Someone recently said that because the government is our provider the key sectors of society do not want to look after us anymore. Why give him healthcare? Why provide for or assist him we certainly do not want to extend his future? Is this because I am different, because I need a hand, a lift up?

What we are about to do, allowing physicians to kill patients or helping them to commit suicide, is so dangerous, so horrific, so detrimental to Canadian values.
It is said that how a nation treats its most vulnerable is the measure of that nation. Please speak up for my right to live. Our future as Canadians must include the vulnerable and marginalized. As a man living with disabilities I have no voice, and unless I want to kill myself I am closed out of Canadian media. Please ensure that all Canadians have a future – protect us from those doctors who will kill us, protect us from the media which asks you who would want to live like them? Defend us from the law which has been turned upside down and from government which threatens refusal to protect our lives.

Whatever happened to Canada the good? I am on a ledge right now will Canada pull me back or push me off?


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The scientific reality of human development

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Always human

11247074_10152861280223531_3157713511490565836_nWhere a human being resides doesn’t alter his humanity or his worth: the unborn child is a human being inside the womb and still a human being once born.

Sharing photo from PersonhoodEducation.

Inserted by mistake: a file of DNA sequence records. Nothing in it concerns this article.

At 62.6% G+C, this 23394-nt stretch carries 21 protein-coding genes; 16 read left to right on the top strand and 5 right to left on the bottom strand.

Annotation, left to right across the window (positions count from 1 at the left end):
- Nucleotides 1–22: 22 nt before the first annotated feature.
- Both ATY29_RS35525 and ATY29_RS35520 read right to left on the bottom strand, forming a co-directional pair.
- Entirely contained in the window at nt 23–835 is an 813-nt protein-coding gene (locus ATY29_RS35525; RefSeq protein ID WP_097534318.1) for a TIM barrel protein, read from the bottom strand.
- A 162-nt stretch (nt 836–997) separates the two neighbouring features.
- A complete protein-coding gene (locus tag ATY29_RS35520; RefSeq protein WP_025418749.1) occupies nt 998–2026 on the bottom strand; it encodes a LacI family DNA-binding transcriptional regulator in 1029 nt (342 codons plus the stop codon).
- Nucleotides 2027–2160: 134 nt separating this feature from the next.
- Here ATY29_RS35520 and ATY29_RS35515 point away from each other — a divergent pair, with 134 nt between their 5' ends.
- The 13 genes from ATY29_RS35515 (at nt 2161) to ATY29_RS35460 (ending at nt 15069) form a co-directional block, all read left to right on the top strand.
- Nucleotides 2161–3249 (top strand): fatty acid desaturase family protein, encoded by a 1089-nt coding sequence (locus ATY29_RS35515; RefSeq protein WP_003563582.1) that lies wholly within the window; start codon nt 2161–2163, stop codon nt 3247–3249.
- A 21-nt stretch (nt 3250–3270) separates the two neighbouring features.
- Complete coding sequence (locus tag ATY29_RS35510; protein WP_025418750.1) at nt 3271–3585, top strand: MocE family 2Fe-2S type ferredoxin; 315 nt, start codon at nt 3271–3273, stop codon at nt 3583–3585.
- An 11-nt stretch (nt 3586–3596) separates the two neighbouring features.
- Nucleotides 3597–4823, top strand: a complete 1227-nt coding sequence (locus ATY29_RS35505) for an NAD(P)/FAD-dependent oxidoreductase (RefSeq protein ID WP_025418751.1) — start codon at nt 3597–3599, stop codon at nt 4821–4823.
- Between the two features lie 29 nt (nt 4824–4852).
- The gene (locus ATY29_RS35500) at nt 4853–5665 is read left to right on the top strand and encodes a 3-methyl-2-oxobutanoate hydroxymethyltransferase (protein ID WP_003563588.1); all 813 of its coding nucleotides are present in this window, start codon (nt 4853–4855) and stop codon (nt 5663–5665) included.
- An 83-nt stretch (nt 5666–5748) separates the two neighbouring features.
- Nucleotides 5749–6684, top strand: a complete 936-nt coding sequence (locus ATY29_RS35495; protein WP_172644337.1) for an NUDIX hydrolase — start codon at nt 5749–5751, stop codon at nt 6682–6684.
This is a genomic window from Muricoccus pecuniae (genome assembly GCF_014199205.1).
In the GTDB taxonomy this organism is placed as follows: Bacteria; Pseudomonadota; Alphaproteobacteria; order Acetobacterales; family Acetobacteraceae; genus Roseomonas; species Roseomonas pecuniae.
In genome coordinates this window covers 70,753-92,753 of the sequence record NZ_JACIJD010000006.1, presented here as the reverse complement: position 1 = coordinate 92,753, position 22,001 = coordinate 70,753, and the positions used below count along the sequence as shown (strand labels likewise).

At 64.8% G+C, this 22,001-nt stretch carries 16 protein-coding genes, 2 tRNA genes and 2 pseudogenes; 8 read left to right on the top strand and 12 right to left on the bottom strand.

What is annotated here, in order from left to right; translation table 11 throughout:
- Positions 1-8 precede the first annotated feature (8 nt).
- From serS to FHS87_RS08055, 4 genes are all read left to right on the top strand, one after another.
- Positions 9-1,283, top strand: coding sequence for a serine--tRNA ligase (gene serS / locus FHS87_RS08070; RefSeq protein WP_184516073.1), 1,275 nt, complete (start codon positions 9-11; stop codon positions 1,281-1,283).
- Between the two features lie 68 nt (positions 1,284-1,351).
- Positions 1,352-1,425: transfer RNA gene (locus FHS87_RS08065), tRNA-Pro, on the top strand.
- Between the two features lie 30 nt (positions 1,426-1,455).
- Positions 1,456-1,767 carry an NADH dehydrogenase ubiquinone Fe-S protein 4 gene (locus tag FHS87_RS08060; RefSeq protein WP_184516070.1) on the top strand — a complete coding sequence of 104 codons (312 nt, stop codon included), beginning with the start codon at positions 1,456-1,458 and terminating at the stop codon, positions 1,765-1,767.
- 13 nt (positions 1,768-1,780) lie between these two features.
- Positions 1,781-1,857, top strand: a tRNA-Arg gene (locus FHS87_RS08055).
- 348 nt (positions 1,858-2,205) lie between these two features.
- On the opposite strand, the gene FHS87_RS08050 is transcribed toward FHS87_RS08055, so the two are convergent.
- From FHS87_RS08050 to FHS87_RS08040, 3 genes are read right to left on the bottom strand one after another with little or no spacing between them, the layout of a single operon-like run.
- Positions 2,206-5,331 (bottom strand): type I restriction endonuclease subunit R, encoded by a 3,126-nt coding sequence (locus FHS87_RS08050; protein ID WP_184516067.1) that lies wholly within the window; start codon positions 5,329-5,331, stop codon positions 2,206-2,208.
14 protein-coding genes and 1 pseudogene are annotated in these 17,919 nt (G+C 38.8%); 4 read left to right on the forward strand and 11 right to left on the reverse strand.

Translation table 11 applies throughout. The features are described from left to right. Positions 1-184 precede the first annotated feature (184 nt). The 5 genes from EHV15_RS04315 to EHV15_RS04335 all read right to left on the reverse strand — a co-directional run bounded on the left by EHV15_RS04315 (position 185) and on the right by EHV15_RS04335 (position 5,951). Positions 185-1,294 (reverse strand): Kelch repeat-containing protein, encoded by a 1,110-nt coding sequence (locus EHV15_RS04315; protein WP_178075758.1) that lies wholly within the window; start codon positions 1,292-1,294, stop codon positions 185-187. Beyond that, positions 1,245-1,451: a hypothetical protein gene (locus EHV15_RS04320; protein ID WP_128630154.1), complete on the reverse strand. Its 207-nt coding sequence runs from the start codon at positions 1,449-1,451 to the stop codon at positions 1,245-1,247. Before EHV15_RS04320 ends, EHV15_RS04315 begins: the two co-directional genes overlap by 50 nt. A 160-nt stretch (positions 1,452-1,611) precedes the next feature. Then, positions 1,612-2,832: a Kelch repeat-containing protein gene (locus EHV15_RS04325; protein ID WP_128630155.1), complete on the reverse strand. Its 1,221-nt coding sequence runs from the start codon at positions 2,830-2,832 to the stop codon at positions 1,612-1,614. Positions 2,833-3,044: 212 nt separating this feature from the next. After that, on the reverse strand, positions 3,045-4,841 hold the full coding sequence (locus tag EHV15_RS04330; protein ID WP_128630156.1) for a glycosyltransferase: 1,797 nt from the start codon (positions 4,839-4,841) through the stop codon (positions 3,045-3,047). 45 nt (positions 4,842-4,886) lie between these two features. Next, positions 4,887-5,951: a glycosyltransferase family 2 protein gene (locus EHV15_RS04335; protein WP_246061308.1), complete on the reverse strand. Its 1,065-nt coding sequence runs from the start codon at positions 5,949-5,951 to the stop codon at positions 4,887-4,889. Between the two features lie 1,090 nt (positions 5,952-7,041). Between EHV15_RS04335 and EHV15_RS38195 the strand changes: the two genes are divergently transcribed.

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Abortion isn’t the answer

11891233_835283756588902_7789993735522684599_nIn his book, The Right to Live, the Right to Die, published in 1980former United States Surgeon General, Everett Koop speaks out on abortion and euthanasia.  Concerning one of the reasons often advanced for allowing legal abortion, that it is needed to save the life or health of the mother in some cases, Dr. Koop quotes from Dr. Allan F. Guttmacher’s 1967 book on abortion:

“Today, it is possible for almost any patient to be brought through pregnancy alive, unless she suffers from a fatal illness such as cancer or leukemia , and if so, abortion would be unlikely to prolong much less save life.”

The late Dr. Alan Guttmacher, a staunch supporter of abortion, was president of Planned Parenthood Federation of America and the one responsible for involving Planned Parenthood (U.S.) in the abortion business.

Today a pregnant woman with leukemia or breast cancer can receive cancer treatments without  harming her unborn child.

In 1951, Dr. Roy Heferman, of Tufts University, told the Congress of the American College of Surgeons:

“Anyone who performs a therapeutic abortion is either ignorant of modern methods of treating the complications of pregnancy or unwilling to take the time to use them. ”

Abortion is not necessary to treat complications in pregnancy.

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Every life matters!

10302018_585343744916239_6678928107950029470_nSharing photo from Heartbeat International


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Pregnant? Need Help?

12074689_914939238583184_8701566861561556601_nIf you’re facing an unintended pregnancy, there are local agencies ready to help. Contact Miriam Centre at 613-830-8623 or  at

Birthright Ottawa at 613-231-5683 or

St. Mary’s Home at 613-749-2491 or

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The right to life


Human life has an intrinsic value which has nothing to do with the fact that a human being (born or unborn) may or may not be wanted.

Some abortion advocates use the slogan “Every child, a wanted child” but our right to live does not depend on someone else wanting us.

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A Life full of potential


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Adoption, a loving option

She is not a mistake She was a chosen